Where we were wasn't on the damn map I'd bought at one of those old country convenience stores. Yes, just like the ones your thinking. The first Wrong Turn movie kind of out-of-the-way gas station, tucked in a remote West Virginia ghost town, that kind of shop. We'd passed interstates and highways for five hours straight, and Jenna had curled with a fleece blanket over her lower half in the passenger seat. Her heavy snoring and a cup of cold coffee had kept my eyes open. On the way to her grandmother's funeral in Seattle, Washington, I took a detour to visit Moses Lake, Washington. It's a small farming town, but even the most giant couch potato would love the blue lakes that faded into forests. The fishermen, who brought their kids for some father-and-kid time, seemed to be chatting up a storm instead of fishing. The kind of you got something to tell me kind of fishing trip. I yawned several times and rubbed my eyes as the coffee had lost its strength. A thud echoed, then sparks flew like a sparkler on the Fourth of July, and the steering wheel wanted to go every way but straight. Jenna gasped to an upright position. I was sure she'd blame this shit on me. Jenna extended her arms in front of her body, holding the dash rail.
"Great... What'd you do now?" Panic shook Jenna's voice as she turned to look over her shoulder as the rubber separated itself from the wheel. "Where are we?" Jenna said in a scolding tone. "Not another detour, right?" She glanced at me. "Please tell me you didn't take another detour."
I said nothing.
"God damn it."
I clenched the steering wheel with both hands as my stomach and my lips tightened. We came to a sudden halt in a ditch. I could smell burnt rubber and raw metal. "Relax. It's not my fault," I said, almost convincing myself. My hands death-gripped the steering wheel as I took deep breaths.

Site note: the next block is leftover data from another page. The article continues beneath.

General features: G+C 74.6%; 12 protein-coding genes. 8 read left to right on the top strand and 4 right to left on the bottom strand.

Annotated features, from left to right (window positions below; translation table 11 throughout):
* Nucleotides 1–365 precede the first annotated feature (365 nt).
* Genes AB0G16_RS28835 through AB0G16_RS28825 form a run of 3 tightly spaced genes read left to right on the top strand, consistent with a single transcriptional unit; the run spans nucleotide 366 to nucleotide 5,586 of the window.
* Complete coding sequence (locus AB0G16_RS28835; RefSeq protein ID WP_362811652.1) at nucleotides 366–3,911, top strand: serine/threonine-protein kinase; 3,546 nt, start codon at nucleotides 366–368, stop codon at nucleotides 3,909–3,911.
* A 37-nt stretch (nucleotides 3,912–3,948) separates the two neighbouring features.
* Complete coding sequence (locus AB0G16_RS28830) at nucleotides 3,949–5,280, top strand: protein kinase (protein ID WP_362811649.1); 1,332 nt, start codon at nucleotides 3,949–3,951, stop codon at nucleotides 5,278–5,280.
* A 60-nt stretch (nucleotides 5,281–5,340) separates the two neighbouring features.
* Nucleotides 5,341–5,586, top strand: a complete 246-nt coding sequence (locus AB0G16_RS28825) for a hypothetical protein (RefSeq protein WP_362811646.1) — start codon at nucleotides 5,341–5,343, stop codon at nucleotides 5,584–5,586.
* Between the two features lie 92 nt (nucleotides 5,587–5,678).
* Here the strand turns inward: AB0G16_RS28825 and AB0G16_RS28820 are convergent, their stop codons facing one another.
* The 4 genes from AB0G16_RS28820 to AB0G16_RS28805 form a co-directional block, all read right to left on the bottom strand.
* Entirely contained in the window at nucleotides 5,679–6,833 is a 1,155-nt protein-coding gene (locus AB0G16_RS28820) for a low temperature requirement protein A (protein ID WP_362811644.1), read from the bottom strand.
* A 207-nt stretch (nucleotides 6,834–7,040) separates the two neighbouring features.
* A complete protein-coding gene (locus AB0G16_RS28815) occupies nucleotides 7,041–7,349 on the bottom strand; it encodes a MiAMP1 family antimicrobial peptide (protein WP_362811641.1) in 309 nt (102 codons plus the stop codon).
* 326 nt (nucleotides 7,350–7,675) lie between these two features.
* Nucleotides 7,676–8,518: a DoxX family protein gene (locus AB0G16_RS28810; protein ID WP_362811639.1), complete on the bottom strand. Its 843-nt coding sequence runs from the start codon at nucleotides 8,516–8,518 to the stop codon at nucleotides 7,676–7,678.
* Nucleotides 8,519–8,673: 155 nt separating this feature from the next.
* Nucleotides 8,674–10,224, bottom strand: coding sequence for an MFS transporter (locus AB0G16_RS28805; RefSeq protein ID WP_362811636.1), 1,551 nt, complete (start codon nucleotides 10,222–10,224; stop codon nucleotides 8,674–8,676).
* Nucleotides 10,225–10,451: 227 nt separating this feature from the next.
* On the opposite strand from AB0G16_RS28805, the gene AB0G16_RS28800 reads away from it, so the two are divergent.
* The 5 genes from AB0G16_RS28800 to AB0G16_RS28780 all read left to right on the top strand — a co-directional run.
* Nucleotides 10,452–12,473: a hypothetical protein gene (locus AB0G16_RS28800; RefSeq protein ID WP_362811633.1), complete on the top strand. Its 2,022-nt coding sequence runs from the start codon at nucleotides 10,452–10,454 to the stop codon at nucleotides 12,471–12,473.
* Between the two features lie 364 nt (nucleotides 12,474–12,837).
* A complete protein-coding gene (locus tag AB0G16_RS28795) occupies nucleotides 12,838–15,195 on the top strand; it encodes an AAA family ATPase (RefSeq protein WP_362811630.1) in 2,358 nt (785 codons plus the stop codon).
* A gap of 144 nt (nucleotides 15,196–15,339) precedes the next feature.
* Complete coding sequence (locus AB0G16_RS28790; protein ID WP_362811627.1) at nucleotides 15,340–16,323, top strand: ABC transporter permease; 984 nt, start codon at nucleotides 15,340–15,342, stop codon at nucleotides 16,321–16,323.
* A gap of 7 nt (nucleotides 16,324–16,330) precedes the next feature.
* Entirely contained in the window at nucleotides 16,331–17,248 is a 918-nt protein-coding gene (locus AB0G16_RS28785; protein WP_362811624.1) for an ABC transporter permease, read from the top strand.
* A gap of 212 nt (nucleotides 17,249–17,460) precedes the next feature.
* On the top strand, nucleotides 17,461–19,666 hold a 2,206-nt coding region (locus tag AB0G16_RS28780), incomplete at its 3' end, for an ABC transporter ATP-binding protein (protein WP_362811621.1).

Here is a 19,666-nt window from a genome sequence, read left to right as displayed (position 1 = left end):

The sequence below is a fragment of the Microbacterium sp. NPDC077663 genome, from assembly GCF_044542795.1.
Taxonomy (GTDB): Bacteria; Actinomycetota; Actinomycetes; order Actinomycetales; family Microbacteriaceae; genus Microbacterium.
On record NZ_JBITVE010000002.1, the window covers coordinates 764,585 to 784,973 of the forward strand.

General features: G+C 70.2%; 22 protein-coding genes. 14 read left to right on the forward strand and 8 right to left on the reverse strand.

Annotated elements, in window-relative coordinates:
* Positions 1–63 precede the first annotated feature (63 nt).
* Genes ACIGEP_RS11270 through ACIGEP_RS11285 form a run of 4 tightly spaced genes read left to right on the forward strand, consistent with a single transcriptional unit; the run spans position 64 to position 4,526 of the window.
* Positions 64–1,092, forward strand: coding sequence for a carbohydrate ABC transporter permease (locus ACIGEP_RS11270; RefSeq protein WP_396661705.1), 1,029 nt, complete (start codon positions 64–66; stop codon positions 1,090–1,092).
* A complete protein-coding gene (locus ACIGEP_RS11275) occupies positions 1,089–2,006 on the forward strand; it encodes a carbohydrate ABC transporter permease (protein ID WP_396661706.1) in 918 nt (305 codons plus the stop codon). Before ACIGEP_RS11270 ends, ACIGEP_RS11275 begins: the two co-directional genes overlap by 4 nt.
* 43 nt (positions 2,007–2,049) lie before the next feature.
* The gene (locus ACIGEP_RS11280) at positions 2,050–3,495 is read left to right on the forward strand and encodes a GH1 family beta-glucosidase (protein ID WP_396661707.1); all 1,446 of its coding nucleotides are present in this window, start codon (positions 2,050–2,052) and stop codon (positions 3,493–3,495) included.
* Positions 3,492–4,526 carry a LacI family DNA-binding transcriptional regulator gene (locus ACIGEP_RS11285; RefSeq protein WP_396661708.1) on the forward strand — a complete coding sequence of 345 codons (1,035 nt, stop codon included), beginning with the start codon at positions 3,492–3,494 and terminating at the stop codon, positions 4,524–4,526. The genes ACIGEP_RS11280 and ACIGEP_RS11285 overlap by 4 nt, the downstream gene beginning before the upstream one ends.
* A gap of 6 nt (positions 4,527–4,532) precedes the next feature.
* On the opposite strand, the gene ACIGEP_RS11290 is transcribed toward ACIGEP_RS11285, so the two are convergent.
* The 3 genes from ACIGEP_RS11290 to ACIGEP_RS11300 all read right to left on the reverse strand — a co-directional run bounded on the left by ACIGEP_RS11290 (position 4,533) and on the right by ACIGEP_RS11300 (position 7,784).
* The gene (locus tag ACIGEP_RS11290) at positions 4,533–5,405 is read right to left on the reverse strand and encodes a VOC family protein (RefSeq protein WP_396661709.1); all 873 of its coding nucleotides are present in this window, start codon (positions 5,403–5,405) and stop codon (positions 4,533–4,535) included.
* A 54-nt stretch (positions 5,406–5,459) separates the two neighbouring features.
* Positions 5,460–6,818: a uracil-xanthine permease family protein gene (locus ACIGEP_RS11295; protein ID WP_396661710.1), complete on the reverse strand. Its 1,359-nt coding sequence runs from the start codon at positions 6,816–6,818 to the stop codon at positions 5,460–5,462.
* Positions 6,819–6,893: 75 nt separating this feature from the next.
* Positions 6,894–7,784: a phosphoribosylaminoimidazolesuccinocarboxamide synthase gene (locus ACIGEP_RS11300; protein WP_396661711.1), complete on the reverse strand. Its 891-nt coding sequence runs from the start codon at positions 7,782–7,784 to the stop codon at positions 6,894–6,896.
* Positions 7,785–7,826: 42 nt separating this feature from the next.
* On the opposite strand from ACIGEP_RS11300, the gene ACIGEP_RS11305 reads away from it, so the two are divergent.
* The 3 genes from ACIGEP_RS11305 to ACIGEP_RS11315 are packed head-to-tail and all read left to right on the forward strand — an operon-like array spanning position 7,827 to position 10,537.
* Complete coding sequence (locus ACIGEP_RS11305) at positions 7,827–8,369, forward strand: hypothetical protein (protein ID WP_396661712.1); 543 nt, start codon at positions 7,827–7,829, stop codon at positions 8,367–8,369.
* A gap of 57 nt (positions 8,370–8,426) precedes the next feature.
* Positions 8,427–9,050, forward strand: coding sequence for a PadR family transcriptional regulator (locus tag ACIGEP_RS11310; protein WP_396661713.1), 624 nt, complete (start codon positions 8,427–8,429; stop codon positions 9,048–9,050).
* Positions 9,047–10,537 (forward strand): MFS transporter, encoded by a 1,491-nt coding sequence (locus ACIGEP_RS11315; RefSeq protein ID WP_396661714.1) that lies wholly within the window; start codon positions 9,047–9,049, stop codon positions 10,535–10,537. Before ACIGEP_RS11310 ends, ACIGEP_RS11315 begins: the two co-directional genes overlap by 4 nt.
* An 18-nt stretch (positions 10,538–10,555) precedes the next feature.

"You can let go now." Jenna's narrow eyes turned to crinkled slits. "Don't just sit there, do something." Jenna had this way of waving me off as if I didn't matter. I'd felt I hadn't mattered for a long time. "Can't change a tire, can you?"
"Wait? What? Me? Of course, I can." I couldn't change a tire if my life depended on it, but it wouldn't stop me from trying. "I'm going." I slammed the door and opened the trunk. Just my luck; there's no fucking spare. Jenna told me to make sure we had one before we left, but it slipped my mind. I shut the trunk and returned to the car. "There's no..."
"My father was right about you!" Jenna said.
"Oh, you would bring him into this."
"You know what, just forget it, I'll call All-State." Jenna dialed the number. "Great, we're stuck." Jenna threw her phone into her bag and leaned back. "What now, big guy?"
"No signal, huh?"
"What the fuck do you think?" Jenna snarled.
"Say it already! It's all my fault."
"Well, you're the one who got us stuck."
YOU ARE READING
Guilt Is For The GuiltyShort Story
On the way to Jenna's grandmother's funeral, Ben, her boyfriend, have a tire blowout along a highway with little traffic. Jenna and Ben argued over who's to blame. An old hotel rests five miles from the car. While there, Ben witnesses a robbery gone...